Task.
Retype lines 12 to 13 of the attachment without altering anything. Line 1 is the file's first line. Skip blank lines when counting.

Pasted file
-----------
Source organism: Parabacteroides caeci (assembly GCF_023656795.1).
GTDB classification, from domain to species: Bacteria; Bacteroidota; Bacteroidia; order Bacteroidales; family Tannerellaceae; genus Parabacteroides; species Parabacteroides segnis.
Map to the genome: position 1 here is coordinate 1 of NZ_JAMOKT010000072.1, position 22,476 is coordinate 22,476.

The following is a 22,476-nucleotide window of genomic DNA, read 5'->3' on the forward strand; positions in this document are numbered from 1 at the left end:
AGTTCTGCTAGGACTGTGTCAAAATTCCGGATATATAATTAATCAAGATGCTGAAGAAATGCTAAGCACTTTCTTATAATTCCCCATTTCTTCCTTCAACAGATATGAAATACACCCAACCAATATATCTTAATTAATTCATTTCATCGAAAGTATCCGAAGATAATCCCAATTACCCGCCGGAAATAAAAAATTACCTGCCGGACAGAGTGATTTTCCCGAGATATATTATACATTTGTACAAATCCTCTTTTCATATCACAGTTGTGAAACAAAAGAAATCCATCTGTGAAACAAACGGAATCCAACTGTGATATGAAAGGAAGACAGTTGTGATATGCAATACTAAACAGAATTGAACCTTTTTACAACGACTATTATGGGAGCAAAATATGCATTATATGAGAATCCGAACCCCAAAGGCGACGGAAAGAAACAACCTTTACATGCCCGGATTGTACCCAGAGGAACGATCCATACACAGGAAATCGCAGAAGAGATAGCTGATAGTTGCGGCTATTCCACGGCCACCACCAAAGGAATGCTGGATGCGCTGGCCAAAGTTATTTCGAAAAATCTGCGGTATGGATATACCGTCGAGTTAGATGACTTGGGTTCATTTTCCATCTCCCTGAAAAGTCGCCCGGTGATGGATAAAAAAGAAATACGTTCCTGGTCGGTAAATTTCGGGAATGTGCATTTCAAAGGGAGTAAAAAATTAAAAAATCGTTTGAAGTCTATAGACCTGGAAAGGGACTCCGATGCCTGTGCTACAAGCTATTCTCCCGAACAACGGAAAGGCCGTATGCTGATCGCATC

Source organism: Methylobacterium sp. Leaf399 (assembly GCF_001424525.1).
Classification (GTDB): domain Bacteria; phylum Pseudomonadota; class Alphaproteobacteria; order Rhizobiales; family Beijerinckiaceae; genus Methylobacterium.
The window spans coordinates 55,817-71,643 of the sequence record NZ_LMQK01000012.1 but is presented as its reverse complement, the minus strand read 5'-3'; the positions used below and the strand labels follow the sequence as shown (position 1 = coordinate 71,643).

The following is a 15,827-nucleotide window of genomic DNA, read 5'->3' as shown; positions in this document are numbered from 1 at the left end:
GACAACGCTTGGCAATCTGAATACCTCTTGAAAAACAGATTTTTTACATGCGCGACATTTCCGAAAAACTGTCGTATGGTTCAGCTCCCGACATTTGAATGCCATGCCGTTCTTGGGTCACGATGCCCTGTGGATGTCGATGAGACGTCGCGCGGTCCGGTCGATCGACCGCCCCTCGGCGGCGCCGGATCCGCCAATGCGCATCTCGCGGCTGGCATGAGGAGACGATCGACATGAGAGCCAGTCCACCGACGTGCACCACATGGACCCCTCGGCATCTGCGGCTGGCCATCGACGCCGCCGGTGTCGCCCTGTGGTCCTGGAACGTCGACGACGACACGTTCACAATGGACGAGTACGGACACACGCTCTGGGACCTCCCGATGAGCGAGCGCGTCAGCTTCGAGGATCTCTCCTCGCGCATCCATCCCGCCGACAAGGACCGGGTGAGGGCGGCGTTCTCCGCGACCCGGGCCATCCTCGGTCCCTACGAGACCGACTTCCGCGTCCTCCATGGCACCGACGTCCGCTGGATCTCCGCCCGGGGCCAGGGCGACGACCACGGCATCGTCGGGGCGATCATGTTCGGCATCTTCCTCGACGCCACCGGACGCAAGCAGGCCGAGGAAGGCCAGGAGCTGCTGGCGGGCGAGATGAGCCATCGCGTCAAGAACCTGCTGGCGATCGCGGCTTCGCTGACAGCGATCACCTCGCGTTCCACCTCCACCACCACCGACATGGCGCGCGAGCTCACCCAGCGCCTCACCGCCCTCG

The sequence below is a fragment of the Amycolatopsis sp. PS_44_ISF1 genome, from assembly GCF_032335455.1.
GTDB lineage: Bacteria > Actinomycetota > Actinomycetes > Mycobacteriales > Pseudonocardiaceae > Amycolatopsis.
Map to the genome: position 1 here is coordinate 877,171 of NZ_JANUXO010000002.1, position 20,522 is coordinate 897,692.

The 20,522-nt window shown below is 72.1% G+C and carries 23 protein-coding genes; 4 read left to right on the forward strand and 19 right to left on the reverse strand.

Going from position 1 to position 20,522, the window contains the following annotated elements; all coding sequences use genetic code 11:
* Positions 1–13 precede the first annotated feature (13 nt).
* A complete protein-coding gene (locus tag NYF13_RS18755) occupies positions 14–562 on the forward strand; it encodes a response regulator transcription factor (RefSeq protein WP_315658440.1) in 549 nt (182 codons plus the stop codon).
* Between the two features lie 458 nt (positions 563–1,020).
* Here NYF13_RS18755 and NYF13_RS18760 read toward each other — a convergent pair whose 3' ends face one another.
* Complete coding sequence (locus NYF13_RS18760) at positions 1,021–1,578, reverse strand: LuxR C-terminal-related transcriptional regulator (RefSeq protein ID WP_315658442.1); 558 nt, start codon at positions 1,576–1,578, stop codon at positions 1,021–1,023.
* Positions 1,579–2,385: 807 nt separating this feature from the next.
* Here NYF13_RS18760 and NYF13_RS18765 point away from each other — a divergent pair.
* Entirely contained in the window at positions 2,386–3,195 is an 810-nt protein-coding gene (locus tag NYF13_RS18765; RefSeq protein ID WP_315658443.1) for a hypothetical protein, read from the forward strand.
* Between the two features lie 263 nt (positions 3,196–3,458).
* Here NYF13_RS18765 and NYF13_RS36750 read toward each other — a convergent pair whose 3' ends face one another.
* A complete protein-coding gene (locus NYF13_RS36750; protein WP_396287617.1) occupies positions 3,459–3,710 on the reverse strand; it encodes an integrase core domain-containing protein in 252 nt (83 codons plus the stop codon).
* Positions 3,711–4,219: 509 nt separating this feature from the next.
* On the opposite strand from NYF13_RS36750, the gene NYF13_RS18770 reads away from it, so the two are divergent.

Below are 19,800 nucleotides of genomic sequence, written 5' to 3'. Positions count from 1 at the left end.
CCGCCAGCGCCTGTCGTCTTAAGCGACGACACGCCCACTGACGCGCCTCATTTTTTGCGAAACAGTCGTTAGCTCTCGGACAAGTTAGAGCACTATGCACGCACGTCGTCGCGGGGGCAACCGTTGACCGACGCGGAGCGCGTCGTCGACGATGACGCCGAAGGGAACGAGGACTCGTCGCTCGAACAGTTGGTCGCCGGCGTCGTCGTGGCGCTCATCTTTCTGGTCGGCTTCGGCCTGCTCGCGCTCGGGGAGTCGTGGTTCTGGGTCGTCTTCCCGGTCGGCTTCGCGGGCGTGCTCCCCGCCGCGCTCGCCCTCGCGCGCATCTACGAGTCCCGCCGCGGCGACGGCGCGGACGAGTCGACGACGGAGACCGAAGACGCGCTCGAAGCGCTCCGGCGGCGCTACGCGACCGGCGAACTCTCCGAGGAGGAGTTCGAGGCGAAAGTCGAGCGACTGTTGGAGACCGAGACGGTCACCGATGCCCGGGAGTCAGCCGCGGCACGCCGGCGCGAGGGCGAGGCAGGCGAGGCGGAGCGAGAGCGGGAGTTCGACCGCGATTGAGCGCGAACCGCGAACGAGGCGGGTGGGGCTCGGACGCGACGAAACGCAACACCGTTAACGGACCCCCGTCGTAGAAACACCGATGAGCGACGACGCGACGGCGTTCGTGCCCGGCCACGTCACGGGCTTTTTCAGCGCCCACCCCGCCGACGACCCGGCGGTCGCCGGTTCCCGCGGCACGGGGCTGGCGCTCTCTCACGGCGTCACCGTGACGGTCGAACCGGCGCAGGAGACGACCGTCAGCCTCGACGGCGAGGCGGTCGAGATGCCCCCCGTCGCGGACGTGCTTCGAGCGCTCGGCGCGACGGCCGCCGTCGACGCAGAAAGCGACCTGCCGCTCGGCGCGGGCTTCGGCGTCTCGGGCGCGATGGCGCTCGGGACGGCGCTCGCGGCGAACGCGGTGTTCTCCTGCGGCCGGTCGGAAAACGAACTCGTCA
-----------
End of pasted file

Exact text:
GTDB lineage: Bacteria > Actinomycetota > Actinomycetes > Mycobacteriales > Pseudonocardiaceae > Amycolatopsis.
Map to the genome: position 1 here is coordinate 877,171 of NZ_JANUXO010000002.1, position 20,522 is coordinate 897,692.